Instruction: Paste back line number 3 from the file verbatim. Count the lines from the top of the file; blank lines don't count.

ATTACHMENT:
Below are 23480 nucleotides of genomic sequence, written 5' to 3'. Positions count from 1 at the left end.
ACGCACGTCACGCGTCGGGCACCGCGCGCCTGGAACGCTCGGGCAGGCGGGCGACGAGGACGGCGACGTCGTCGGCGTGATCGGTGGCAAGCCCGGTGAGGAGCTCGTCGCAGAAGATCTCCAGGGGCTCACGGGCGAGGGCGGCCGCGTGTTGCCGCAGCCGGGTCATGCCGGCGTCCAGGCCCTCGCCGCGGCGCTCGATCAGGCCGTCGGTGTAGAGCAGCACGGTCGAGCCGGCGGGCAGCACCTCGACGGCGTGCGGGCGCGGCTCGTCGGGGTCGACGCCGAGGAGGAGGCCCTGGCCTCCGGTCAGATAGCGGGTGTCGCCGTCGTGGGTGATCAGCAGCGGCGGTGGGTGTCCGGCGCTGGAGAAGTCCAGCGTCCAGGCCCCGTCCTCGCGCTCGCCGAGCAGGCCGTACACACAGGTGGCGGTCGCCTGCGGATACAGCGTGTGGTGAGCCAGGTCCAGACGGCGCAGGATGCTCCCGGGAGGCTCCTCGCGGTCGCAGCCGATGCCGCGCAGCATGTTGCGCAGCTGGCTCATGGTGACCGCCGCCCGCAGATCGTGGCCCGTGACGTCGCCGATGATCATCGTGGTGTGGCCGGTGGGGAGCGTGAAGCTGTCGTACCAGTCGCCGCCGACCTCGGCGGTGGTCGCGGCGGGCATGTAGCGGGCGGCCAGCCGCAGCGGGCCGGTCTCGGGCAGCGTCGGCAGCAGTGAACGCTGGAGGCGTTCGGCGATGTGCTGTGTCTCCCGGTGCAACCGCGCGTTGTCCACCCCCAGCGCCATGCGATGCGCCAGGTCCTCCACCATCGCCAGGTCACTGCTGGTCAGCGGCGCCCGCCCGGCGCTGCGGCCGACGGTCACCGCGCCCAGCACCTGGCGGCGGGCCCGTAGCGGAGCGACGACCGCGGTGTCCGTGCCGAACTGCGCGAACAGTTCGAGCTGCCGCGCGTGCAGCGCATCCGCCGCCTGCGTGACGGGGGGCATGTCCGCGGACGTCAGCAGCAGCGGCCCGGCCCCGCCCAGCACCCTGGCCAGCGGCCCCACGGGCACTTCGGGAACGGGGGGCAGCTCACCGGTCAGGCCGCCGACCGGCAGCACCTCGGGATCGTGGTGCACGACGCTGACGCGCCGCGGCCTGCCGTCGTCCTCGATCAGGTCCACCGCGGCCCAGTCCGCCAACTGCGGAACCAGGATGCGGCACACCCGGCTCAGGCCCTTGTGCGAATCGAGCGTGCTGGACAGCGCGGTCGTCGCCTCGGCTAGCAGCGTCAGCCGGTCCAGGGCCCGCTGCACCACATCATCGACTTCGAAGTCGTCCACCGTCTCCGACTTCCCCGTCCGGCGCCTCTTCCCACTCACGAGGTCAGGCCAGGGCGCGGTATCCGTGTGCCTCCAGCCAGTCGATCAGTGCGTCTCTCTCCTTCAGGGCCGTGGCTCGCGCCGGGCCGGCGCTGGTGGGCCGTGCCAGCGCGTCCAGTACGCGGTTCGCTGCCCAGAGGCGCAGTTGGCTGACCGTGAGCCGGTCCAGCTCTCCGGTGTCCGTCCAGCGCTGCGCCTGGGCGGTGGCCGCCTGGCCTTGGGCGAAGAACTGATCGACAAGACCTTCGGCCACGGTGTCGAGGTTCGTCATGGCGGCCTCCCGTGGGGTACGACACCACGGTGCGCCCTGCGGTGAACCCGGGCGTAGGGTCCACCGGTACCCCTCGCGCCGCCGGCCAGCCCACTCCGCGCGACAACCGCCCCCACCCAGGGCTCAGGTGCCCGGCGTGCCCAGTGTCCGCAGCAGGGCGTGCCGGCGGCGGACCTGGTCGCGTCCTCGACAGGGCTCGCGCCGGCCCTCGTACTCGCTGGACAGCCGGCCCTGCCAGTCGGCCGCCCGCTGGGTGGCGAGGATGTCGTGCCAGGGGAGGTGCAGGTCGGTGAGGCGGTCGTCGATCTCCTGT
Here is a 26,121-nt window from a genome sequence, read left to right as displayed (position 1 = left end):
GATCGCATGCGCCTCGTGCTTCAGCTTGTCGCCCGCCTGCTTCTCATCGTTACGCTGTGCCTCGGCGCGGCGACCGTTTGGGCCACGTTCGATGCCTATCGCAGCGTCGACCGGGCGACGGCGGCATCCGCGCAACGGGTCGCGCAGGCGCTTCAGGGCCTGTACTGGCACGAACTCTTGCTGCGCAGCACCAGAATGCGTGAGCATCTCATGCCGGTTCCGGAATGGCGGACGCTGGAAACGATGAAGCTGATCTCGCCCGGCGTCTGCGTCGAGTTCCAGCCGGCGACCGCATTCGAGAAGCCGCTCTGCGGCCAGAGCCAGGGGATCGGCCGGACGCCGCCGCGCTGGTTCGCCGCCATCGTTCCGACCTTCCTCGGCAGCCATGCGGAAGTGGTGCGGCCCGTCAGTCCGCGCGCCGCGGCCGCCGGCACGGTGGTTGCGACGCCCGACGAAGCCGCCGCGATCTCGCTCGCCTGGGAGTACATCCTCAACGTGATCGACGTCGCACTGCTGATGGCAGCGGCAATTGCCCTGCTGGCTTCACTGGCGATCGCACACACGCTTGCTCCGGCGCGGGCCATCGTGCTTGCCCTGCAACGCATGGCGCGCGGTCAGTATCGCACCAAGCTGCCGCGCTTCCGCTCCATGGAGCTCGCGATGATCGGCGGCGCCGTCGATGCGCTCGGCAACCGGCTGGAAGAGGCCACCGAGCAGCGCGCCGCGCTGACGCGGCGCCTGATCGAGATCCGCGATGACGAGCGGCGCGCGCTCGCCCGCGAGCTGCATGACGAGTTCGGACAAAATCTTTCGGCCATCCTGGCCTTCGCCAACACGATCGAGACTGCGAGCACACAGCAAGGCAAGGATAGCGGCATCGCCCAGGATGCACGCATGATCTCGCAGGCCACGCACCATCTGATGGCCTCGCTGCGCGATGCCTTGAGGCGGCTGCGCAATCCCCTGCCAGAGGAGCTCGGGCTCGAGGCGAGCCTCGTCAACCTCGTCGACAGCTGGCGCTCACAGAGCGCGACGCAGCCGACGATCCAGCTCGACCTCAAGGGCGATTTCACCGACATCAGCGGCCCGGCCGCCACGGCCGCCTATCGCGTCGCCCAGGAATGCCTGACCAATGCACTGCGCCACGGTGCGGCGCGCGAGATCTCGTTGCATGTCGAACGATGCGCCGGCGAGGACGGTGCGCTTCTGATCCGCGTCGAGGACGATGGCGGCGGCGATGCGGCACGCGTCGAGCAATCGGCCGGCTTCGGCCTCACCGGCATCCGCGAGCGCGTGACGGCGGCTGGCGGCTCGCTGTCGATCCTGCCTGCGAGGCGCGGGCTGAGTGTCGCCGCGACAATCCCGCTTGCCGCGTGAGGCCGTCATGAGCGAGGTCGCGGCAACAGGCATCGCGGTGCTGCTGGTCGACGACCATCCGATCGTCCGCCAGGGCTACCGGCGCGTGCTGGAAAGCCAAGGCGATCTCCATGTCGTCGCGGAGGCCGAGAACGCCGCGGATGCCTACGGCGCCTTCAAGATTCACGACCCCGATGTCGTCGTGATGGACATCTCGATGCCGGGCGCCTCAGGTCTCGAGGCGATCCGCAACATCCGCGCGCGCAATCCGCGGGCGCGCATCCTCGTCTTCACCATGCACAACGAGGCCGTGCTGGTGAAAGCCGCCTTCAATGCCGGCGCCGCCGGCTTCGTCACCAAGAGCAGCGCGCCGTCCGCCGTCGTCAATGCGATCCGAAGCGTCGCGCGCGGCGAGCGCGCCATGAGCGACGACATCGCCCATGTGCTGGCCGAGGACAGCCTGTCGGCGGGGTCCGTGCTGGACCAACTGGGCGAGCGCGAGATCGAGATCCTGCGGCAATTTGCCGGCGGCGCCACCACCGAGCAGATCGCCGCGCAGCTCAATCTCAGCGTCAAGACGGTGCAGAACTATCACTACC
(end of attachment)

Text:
Here is a 26,121-nt window from a genome sequence, read left to right as displayed (position 1 = left end):